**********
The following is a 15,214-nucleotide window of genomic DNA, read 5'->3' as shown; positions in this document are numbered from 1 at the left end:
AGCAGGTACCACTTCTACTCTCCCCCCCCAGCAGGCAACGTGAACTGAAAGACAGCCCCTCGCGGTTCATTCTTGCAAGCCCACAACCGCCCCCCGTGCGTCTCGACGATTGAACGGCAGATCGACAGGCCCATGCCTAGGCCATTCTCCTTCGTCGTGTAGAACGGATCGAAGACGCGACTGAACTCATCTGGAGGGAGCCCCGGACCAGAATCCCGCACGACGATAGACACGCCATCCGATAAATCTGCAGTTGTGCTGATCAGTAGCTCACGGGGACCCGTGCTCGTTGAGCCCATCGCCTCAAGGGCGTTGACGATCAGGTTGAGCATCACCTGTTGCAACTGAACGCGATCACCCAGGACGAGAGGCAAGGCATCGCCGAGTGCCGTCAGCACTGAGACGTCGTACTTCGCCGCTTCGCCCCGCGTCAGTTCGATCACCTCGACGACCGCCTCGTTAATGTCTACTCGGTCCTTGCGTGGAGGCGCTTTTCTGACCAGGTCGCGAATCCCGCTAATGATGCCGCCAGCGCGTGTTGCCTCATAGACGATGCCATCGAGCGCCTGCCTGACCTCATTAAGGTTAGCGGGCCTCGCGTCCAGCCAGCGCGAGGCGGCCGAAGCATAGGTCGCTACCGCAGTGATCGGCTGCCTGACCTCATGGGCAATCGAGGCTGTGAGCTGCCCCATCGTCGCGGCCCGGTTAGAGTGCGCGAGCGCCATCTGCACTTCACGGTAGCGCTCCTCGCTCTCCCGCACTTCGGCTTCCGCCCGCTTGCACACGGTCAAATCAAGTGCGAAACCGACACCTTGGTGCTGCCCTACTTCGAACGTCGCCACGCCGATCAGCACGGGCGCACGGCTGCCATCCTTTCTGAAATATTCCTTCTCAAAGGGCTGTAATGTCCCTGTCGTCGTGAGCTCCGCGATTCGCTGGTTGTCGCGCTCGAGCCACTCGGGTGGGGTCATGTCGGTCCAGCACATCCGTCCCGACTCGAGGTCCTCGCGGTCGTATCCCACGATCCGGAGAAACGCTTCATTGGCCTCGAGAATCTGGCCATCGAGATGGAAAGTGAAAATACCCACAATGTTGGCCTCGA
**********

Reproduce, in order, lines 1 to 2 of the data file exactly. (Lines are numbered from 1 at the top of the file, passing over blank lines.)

The following is a 15,214-nucleotide window of genomic DNA, read 5'->3' as shown; positions in this document are numbered from 1 at the left end:
AGCAGGTACCACTTCTACTCTCCCCCCCCAGCAGGCAACGTGAACTGAAAGACAGCCCCTCGCGGTTCATTCTTGCAAGCCCACAACCGCCCCCCGTGCGTCTCGACGATTGAACGGCAGATCGACAGGCCCATGCCTAGGCCATTCTCCTTCGTCGTGTAGAACGGATCGAAGACGCGACTGAACTCATCTGGAGGGAGCCCCGGACCAGAATCCCGCACGACGATAGACACGCCATCCGATAAATCTGCAGTTGTGCTGATCAGTAGCTCACGGGGACCCGTGCTCGTTGAGCCCATCGCCTCAAGGGCGTTGACGATCAGGTTGAGCATCACCTGTTGCAACTGAACGCGATCACCCAGGACGAGAGGCAAGGCATCGCCGAGTGCCGTCAGCACTGAGACGTCGTACTTCGCCGCTTCGCCCCGCGTCAGTTCGATCACCTCGACGACCGCCTCGTTAATGTCTACTCGGTCCTTGCGTGGAGGCGCTTTTCTGACCAGGTCGCGAATCCCGCTAATGATGCCGCCAGCGCGTGTTGCCTCATAGACGATGCCATCGAGCGCCTGCCTGACCTCATTAAGGTTAGCGGGCCTCGCGTCCAGCCAGCGCGAGGCGGCCGAAGCATAGGTCGCTACCGCAGTGATCGGCTGCCTGACCTCATGGGCAATCGAGGCTGTGAGCTGCCCCATCGTCGCGGCCCGGTTAGAGTGCGCGAGCGCCATCTGCACTTCACGGTAGCGCTCCTCGCTCTCCCGCACTTCGGCTTCCGCCCGCTTGCACACGGTCAAATCAAGTGCGAAACCGACACCTTGGTGCTGCCCTACTTCGAACGTCGCCACGCCGATCAGCACGGGCGCACGGCTGCCATCCTTTCTGAAATATTCCTTCTCAAAGGGCTGTAATGTCCCTGTCGTCGTGAGCTCCGCGATTCGCTGGTTGTCGCGCTCGAGCCACTCGGGTGGGGTCATGTCGGTCCAGCACATCCGTCCCGACTCGAGGTCCTCGCGGTCGTATCCCACGATCCGGAGAAACGCTTCATTGGCCTCGAGAATCTGGCCATCGAGATGGAAAGTGAAAATACCCACAATGTTGGCCTCGA